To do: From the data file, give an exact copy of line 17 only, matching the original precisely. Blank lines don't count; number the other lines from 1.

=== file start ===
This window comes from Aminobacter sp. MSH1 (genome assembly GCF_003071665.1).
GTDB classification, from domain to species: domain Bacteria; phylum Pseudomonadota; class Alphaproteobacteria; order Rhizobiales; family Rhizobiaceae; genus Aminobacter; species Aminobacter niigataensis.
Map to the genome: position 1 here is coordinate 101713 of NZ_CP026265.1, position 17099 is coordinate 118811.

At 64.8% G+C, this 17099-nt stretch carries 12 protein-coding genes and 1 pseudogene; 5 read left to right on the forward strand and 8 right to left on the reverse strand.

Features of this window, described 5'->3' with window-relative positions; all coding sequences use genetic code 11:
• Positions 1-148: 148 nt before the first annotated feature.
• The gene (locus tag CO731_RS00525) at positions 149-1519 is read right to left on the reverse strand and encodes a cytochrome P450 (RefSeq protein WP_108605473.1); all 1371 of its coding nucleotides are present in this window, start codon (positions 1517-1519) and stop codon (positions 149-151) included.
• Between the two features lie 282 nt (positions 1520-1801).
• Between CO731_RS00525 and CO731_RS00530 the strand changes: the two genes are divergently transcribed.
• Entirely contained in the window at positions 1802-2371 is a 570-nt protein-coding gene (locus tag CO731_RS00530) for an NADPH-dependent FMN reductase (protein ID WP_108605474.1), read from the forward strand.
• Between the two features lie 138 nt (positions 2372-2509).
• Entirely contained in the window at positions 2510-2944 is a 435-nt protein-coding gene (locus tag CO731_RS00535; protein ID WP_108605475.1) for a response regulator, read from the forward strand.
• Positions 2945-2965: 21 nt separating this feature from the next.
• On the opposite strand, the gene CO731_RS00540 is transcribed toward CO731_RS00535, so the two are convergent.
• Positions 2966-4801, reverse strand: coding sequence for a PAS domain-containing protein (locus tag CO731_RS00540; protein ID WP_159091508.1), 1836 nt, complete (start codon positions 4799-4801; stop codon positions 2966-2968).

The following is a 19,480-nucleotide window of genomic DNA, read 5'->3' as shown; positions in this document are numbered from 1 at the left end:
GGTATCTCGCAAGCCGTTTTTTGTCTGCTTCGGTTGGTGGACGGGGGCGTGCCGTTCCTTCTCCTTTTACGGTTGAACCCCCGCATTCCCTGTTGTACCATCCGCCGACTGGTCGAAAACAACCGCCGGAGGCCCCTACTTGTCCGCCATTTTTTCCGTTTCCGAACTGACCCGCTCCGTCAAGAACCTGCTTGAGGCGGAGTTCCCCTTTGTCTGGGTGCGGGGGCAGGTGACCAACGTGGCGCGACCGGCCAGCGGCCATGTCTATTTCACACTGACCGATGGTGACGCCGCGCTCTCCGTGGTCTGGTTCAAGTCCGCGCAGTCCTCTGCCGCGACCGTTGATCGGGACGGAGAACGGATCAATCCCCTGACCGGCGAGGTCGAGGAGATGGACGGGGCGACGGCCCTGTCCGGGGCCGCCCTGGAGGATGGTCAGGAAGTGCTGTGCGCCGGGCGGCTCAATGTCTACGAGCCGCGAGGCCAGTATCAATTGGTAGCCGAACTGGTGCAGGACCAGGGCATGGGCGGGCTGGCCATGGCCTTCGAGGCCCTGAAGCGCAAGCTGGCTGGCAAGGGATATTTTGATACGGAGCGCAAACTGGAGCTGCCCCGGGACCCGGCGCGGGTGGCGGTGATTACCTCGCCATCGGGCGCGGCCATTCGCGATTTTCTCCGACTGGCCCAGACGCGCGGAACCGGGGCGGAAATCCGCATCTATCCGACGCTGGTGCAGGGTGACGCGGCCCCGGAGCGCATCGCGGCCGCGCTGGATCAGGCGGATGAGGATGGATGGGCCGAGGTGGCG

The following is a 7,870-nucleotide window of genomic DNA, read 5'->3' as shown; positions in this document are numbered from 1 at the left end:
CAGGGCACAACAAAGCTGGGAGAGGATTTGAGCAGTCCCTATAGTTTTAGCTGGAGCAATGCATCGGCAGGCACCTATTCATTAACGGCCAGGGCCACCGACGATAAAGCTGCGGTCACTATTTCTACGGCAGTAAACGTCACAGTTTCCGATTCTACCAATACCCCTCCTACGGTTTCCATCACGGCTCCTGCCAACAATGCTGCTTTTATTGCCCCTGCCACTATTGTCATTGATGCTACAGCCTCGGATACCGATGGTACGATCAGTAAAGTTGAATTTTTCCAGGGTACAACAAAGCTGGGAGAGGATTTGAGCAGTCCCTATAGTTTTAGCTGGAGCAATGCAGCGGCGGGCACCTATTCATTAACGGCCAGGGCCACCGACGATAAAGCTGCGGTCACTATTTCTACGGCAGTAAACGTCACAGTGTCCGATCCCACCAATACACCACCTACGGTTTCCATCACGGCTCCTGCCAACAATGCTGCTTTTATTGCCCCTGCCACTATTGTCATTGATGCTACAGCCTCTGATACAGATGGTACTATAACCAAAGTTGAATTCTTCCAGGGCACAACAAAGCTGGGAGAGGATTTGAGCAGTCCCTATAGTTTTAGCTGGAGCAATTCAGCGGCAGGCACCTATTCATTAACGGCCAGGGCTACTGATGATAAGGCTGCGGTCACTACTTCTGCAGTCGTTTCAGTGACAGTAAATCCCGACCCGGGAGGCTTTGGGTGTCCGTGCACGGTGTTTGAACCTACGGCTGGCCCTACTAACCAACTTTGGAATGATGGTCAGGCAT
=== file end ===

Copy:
GGTATCTCGCAAGCCGTTTTTTGTCTGCTTCGGTTGGTGGACGGGGGCGTGCCGTTCCTTCTCCTTTTACGGTTGAACCCCCGCATTCCCTGTTGTACCATCCGCCGACTGGTCGAAAACAACCGCCGGAGGCCCCTACTTGTCCGCCATTTTTTCCGTTTCCGAACTGACCCGCTCCGTCAAGAACCTGCTTGAGGCGGAGTTCCCCTTTGTCTGGGTGCGGGGGCAGGTGACCAACGTGGCGCGACCGGCCAGCGGCCATGTCTATTTCACACTGACCGATGGTGACGCCGCGCTCTCCGTGGTCTGGTTCAAGTCCGCGCAGTCCTCTGCCGCGACCGTTGATCGGGACGGAGAACGGATCAATCCCCTGACCGGCGAGGTCGAGGAGATGGACGGGGCGACGGCCCTGTCCGGGGCCGCCCTGGAGGATGGTCAGGAAGTGCTGTGCGCCGGGCGGCTCAATGTCTACGAGCCGCGAGGCCAGTATCAATTGGTAGCCGAACTGGTGCAGGACCAGGGCATGGGCGGGCTGGCCATGGCCTTCGAGGCCCTGAAGCGCAAGCTGGCTGGCAAGGGATATTTTGATACGGAGCGCAAACTGGAGCTGCCCCGGGACCCGGCGCGGGTGGCGGTGATTACCTCGCCATCGGGCGCGGCCATTCGCGATTTTCTCCGACTGGCCCAGACGCGCGGAACCGGGGCGGAAATCCGCATCTATCCGACGCTGGTGCAGGGTGACGCGGCCCCGGAGCGCATCGCGGCCGCGCTGGATCAGGCGGATGAGGATGGATGGGCCGAGGTGGCG